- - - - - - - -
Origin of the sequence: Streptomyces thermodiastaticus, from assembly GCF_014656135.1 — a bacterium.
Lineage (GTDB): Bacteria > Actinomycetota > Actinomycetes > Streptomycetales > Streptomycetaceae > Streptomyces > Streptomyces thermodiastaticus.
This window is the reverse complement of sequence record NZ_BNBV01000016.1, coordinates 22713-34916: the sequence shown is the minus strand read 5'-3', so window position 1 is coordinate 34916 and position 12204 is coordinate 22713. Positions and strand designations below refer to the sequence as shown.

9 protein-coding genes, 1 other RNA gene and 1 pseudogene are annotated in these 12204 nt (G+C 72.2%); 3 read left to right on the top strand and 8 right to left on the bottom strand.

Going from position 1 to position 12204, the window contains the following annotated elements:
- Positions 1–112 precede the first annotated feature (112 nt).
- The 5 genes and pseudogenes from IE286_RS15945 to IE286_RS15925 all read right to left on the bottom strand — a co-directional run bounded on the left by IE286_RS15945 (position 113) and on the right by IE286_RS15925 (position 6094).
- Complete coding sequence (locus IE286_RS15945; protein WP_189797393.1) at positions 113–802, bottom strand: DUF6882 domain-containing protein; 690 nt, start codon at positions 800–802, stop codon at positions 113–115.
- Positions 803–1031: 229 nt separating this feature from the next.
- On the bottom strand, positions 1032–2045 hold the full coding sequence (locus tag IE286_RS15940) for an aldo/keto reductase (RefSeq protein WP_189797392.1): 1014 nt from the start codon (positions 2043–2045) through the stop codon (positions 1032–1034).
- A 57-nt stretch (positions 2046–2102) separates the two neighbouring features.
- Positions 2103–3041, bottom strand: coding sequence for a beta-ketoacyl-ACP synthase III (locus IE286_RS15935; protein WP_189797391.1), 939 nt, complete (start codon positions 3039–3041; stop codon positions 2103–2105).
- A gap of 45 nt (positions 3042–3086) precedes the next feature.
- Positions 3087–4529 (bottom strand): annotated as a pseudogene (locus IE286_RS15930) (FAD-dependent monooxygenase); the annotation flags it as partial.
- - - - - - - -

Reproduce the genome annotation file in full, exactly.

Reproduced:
Origin of the sequence: Streptomyces thermodiastaticus, from assembly GCF_014656135.1 — a bacterium.
Lineage (GTDB): Bacteria > Actinomycetota > Actinomycetes > Streptomycetales > Streptomycetaceae > Streptomyces > Streptomyces thermodiastaticus.
This window is the reverse complement of sequence record NZ_BNBV01000016.1, coordinates 22713-34916: the sequence shown is the minus strand read 5'-3', so window position 1 is coordinate 34916 and position 12204 is coordinate 22713. Positions and strand designations below refer to the sequence as shown.

9 protein-coding genes, 1 other RNA gene and 1 pseudogene are annotated in these 12204 nt (G+C 72.2%); 3 read left to right on the top strand and 8 right to left on the bottom strand.

Going from position 1 to position 12204, the window contains the following annotated elements:
- Positions 1–112 precede the first annotated feature (112 nt).
- The 5 genes and pseudogenes from IE286_RS15945 to IE286_RS15925 all read right to left on the bottom strand — a co-directional run bounded on the left by IE286_RS15945 (position 113) and on the right by IE286_RS15925 (position 6094).
- Complete coding sequence (locus IE286_RS15945; protein WP_189797393.1) at positions 113–802, bottom strand: DUF6882 domain-containing protein; 690 nt, start codon at positions 800–802, stop codon at positions 113–115.
- Positions 803–1031: 229 nt separating this feature from the next.
- On the bottom strand, positions 1032–2045 hold the full coding sequence (locus tag IE286_RS15940) for an aldo/keto reductase (RefSeq protein WP_189797392.1): 1014 nt from the start codon (positions 2043–2045) through the stop codon (positions 1032–1034).
- A 57-nt stretch (positions 2046–2102) separates the two neighbouring features.
- Positions 2103–3041, bottom strand: coding sequence for a beta-ketoacyl-ACP synthase III (locus IE286_RS15935; protein WP_189797391.1), 939 nt, complete (start codon positions 3039–3041; stop codon positions 2103–2105).
- A gap of 45 nt (positions 3042–3086) precedes the next feature.
- Positions 3087–4529 (bottom strand): annotated as a pseudogene (locus IE286_RS15930) (FAD-dependent monooxygenase); the annotation flags it as partial.